Why is this interesting? - The Oldest Child Edition

On birth order, personality, and the stories we tell ourselves about our kids

Noah here. I have two kids, and ever since my youngest was born last year I’ve caught myself making the same mistake over and over again. That is, I’m constantly surprised by how different she is from her little sister. It’s a mistake because it’s an absolutely ridiculous thing to expect. For one, despite having the same stock, they surely received a massively different combination of genes. And while my knowledge of DNA extends only to what I learned in 10th grade biology, I have a sister and know lots of other sets of siblings, and none of them are exactly the same. So why do I keep failing this very basic logic puzzle?

There’s surely a sample size bias at play and probably some anchoring on the first born. The whole thing is well-explained by this quote from an excellent Guardian piece on the parenting industry from last year: “Parenting experts who are childless, such as the ‘queen of routine’ Gina Ford, author of the unavoidable Contented Little Baby series, attract a lot of sharp words for it, but this seems unfair. Where Ford has direct experience of parenting none of the 130 million babies born on Earth each year, most gurus only have direct experience of parenting two or three babies, which isn’t much better as a sample size. The assumption that whatever worked for you will probably work for everyone, which is endemic in the self-help world, reaches an extreme in the pages of baby books.”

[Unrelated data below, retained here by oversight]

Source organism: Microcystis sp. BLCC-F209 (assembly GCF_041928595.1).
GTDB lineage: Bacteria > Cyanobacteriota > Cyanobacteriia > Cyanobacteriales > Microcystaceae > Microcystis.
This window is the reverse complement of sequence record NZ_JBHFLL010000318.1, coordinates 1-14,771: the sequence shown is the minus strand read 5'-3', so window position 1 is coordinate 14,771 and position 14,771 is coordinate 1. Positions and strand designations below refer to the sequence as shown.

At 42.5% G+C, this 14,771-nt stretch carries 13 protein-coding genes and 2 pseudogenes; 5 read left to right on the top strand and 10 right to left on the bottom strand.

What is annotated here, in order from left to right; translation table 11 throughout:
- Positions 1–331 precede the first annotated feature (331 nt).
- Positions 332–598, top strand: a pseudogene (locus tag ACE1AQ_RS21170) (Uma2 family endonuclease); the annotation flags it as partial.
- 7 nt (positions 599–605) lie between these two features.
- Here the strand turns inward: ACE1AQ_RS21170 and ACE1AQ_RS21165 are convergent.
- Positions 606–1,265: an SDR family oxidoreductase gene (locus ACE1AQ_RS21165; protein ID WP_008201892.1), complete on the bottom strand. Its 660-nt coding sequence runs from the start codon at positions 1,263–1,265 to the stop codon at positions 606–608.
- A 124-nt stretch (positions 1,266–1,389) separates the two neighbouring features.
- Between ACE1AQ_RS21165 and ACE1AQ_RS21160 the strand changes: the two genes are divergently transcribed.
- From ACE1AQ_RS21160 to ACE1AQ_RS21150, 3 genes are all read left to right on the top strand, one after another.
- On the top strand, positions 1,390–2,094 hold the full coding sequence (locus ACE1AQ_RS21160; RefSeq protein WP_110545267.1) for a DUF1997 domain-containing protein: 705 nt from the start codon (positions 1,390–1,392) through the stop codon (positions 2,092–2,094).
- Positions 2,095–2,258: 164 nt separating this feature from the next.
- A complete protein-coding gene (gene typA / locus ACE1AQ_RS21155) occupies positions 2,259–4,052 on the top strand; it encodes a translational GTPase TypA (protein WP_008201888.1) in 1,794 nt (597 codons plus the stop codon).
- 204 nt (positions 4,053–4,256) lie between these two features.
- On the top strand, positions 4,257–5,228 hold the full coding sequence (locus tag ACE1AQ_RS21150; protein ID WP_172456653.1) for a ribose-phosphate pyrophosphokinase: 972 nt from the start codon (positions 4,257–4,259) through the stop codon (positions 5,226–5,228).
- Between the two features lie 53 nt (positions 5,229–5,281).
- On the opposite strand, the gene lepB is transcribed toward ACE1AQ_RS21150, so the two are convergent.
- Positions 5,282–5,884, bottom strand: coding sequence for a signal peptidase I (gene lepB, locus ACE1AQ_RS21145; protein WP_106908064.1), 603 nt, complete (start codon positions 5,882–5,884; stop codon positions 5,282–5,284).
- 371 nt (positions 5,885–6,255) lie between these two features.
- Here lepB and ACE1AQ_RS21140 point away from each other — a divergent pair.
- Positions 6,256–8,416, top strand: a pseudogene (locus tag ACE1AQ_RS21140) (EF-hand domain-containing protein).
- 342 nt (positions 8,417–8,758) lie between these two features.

What’s more, because I have two girls I frequently run into other parents with a boy and a girl explaining their genders as the source of behavioral differences. When I offer up a similar story amongst my daughters, things shift to birth order. It seems to me the most likely answer is that we’re all just unique and we should be less surprised that our children follow in our evolutionary footsteps.

Why is this interesting?

As a curious person, I dug into some of the research around birth order effects and found that there’s very little data to back up the idea that nearly all of us subscribe to in one way or another. A set of meta-studies in 2015 effectively put the idea to rest: “The results show that birth order has null effects on personality across the board, with the exception of intelligence and self-reported intellect, where firstborns have slightly higher scores. When combined, the two studies provide definitive evidence that birth order has little or no substantive relation to personality trait development and a minuscule relation to the development of intelligence.”

The question, then, is why are we so attracted to the idea. The same PNAS article offers up a few answers, including a compelling argument about the role of age: